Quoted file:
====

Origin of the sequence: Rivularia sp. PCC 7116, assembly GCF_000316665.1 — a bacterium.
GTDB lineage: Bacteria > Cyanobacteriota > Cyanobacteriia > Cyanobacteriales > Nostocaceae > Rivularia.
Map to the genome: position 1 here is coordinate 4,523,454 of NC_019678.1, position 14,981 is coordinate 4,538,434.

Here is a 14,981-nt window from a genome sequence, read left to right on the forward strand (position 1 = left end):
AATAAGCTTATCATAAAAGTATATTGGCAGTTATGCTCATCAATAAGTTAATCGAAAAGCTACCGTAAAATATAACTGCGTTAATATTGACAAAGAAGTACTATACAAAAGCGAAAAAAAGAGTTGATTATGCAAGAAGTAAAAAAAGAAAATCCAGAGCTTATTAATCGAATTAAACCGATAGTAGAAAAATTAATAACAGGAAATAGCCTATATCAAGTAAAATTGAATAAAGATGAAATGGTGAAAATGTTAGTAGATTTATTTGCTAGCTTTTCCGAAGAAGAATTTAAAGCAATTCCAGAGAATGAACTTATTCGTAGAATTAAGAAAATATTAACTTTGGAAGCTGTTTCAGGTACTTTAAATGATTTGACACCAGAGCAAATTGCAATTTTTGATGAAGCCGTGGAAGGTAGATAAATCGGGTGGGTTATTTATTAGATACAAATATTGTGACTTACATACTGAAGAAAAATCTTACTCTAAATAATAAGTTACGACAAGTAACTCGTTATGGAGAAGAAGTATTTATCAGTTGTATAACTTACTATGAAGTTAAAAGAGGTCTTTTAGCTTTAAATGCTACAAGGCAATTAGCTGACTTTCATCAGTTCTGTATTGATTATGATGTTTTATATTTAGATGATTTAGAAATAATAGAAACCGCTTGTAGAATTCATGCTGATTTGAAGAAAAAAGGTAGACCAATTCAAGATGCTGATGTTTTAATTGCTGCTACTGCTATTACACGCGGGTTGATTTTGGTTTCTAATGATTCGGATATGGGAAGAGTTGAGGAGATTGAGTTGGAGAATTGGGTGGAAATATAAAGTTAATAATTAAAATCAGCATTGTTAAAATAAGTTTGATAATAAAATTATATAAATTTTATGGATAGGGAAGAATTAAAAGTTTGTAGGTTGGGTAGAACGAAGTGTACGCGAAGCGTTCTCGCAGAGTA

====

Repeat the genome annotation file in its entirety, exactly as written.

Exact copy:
Origin of the sequence: Rivularia sp. PCC 7116, assembly GCF_000316665.1 — a bacterium.
GTDB lineage: Bacteria > Cyanobacteriota > Cyanobacteriia > Cyanobacteriales > Nostocaceae > Rivularia.
Map to the genome: position 1 here is coordinate 4,523,454 of NC_019678.1, position 14,981 is coordinate 4,538,434.

Here is a 14,981-nt window from a genome sequence, read left to right on the forward strand (position 1 = left end):
AATAAGCTTATCATAAAAGTATATTGGCAGTTATGCTCATCAATAAGTTAATCGAAAAGCTACCGTAAAATATAACTGCGTTAATATTGACAAAGAAGTACTATACAAAAGCGAAAAAAAGAGTTGATTATGCAAGAAGTAAAAAAAGAAAATCCAGAGCTTATTAATCGAATTAAACCGATAGTAGAAAAATTAATAACAGGAAATAGCCTATATCAAGTAAAATTGAATAAAGATGAAATGGTGAAAATGTTAGTAGATTTATTTGCTAGCTTTTCCGAAGAAGAATTTAAAGCAATTCCAGAGAATGAACTTATTCGTAGAATTAAGAAAATATTAACTTTGGAAGCTGTTTCAGGTACTTTAAATGATTTGACACCAGAGCAAATTGCAATTTTTGATGAAGCCGTGGAAGGTAGATAAATCGGGTGGGTTATTTATTAGATACAAATATTGTGACTTACATACTGAAGAAAAATCTTACTCTAAATAATAAGTTACGACAAGTAACTCGTTATGGAGAAGAAGTATTTATCAGTTGTATAACTTACTATGAAGTTAAAAGAGGTCTTTTAGCTTTAAATGCTACAAGGCAATTAGCTGACTTTCATCAGTTCTGTATTGATTATGATGTTTTATATTTAGATGATTTAGAAATAATAGAAACCGCTTGTAGAATTCATGCTGATTTGAAGAAAAAAGGTAGACCAATTCAAGATGCTGATGTTTTAATTGCTGCTACTGCTATTACACGCGGGTTGATTTTGGTTTCTAATGATTCGGATATGGGAAGAGTTGAGGAGATTGAGTTGGAGAATTGGGTGGAAATATAAAGTTAATAATTAAAATCAGCATTGTTAAAATAAGTTTGATAATAAAATTATATAAATTTTATGGATAGGGAAGAATTAAAAGTTTGTAGGTTGGGTAGAACGAAGTGTACGCGAAGCGTTCTCGCAGAGTA